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  • Writer's pictureAllan Jenks

Review #008: Piczle Lines DX (Nintendo Switch)

Updated: Oct 8, 2019

Reviewer: Allan

Developer: Score Studios

Publisher: Rainy Frog

Release Date: 8.24.2017

Download Piczle Lines DX from the Nintendo eShop here.


Piczle Lines DX is a puzzle game where you connect numbered dots together with lines to form pixel art pictures. Each pair of dots have a matching number that shows how many tiles the connecting line must cover to complete the line. Once all lines are completed, the board shows a hidden picture.


The controls are fairly basic. You use the A button to select the dot where you wish to start creating your line, and then use the directional buttons to control the path and direction of the lines. If you make a line that you want to change, you can grab the end of the line and reverse course until the line is gone, or you can double click on the line you want to delete it will disappear entirely. You can also opt to use the touch screen to simply draw the line you wish to create from point A to point B with your finger.

Audio & Visuals

The music is OK, but fairly repetitive. The puzzles do get progressively larger and more complex, but the overall difficulty remains pretty much the same as you progress through the chapters. The graphics during the puzzles are simple, but bright and smooth. During the cinematic manga cut scenes, the graphics are smooth and bright.

Story Mode

From what I can tell, Story Mode and Puzzle Mode seem to be almost the same, except story mode has a couple of manga-style cinematic shots at the beginning and end of each chapter. The story starts out with a professor and his friends accidentally dropping a container of pixel dust in his lab, turning all of the items in the lab into pixels. By solving the puzzles and forming the complete pictures, you systematically transform the items back into their original 3-D form. It’s a fairly thin story designed to give you a reason to solve the puzzles, which is fine. Most of the time, when I feel like playing a puzzle game, I’m not really in it for the captivating storyline anyway.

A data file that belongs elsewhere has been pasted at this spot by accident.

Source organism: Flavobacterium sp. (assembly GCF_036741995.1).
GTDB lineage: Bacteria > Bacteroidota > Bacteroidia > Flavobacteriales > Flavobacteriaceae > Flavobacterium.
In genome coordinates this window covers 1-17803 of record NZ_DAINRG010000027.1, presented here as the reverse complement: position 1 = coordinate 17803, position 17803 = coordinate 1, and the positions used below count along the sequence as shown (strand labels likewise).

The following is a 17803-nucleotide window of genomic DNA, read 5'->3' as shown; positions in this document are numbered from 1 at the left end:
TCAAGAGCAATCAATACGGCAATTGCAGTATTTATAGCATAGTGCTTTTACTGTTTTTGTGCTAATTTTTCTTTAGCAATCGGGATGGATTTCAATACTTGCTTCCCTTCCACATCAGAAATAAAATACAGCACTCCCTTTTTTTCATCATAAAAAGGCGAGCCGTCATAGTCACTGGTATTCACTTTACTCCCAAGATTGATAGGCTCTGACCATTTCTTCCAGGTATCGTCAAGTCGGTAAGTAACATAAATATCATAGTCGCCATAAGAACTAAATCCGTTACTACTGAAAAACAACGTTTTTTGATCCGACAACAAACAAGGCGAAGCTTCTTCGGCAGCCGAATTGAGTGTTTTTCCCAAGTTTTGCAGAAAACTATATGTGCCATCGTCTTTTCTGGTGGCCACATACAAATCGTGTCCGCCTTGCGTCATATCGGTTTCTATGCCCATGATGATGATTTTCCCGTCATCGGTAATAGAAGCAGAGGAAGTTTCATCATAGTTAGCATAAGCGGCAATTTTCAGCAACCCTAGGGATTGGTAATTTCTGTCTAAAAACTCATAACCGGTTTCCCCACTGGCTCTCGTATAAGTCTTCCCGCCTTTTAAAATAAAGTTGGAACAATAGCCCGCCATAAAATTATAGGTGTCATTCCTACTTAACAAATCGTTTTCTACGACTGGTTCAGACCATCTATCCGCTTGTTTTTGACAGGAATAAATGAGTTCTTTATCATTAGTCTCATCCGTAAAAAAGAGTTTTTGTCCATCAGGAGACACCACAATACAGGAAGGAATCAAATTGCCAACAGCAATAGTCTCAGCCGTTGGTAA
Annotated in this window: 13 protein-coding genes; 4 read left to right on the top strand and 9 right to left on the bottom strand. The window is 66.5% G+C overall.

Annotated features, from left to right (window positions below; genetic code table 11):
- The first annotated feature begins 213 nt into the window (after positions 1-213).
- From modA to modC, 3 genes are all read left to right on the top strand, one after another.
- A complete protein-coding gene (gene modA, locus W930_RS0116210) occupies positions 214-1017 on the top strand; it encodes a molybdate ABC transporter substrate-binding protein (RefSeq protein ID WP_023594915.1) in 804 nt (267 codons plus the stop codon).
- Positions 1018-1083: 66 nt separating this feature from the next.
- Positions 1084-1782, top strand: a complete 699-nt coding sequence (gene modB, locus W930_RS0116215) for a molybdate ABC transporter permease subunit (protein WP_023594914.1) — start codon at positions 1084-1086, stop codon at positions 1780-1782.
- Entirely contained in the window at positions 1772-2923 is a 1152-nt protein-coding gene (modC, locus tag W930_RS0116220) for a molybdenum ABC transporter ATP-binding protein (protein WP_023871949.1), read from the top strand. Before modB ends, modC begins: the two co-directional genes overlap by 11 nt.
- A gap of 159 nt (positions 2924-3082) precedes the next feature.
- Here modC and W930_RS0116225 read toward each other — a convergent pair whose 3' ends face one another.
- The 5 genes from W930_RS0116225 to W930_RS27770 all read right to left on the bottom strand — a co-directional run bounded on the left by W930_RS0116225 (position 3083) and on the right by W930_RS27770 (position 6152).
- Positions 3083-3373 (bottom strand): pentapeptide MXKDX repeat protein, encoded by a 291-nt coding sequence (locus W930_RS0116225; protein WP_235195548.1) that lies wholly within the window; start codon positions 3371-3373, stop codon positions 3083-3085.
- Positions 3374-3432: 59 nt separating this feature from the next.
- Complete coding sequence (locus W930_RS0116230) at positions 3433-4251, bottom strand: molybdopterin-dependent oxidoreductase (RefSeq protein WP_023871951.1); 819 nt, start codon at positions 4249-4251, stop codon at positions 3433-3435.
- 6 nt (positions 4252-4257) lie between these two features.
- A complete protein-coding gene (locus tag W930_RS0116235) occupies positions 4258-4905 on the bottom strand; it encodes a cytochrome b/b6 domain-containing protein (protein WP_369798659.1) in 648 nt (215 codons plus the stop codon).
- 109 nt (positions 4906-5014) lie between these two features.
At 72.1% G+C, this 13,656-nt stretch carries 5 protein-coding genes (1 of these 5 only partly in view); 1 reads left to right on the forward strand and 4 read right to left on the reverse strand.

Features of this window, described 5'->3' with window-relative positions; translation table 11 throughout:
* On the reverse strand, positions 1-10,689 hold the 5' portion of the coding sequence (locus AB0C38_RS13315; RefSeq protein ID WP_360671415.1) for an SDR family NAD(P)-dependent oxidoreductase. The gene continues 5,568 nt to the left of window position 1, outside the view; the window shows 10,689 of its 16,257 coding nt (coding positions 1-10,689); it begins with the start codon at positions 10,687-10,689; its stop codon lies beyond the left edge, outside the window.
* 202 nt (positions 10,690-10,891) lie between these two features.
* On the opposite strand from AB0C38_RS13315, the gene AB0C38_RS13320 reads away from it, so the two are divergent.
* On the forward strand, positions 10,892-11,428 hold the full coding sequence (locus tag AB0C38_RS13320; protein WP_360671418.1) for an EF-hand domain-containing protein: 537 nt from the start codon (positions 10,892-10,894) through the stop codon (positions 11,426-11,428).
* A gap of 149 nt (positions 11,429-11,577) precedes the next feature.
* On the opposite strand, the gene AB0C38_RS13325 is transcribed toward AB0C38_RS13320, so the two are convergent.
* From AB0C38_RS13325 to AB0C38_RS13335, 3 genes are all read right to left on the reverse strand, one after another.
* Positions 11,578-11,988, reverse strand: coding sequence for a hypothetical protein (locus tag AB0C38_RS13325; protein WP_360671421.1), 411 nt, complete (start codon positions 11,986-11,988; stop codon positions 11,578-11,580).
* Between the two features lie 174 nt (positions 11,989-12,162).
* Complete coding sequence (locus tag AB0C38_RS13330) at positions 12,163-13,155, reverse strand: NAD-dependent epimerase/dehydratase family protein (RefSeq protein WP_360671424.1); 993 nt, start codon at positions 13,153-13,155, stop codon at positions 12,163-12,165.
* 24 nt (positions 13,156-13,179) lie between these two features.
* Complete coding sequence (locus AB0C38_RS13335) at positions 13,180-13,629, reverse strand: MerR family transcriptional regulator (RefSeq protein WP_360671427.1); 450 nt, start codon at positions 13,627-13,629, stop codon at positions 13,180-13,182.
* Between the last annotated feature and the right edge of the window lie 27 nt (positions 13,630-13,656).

As you progress through each puzzle, you unlock the puzzles for Puzzle Mode play as well. At any time, you can go in to Puzzle Mode and replay some of your favorite puzzles if you choose. I found the gameplay to be a bit redundant, and the larger the puzzles got, the more tedious the puzzles became. Many of the puzzles take up a much larger space than what fits on the screen, which requires that you scroll past the screen edge to reveal the rest of the puzzle board.

This in and of itself is not so bad, but the problem I had was that when I was using the joy con controls, the scrolling took forever as I waited for the cursor to make it to the other side. If I was using the touchscreen controls, I would often struggle to find a free enough area on the board to grab and scroll the screen, usually landing on an unintended dot and creating a line inadvertently. I usually ended up resorting to the directional pad to scroll anyway, which kind of defeated the purpose of using the touchscreen.

Wrapping Up

Piczle Lines DX is not a horrible game, but it feels more like painting-by-number than puzzle-solving. I can attest to the fact that it has a definite time-passing ability, but mostly I just ended up getting bored with the game after about 20 minutes or so of playing and putting it down.

Again, if you have a few minutes of free time, and are not looking to get into anything of serious consequence, this game will definitely serve that purpose well. If you are looking for an epic and immortal puzzle gaming experience, this game is probably not for you. It doesn’t deserve a bad rating, but I was certainly not blown away by it either.

Final Score: 6/10

Download Piczle Lines DX from the Nintendo eShop here.

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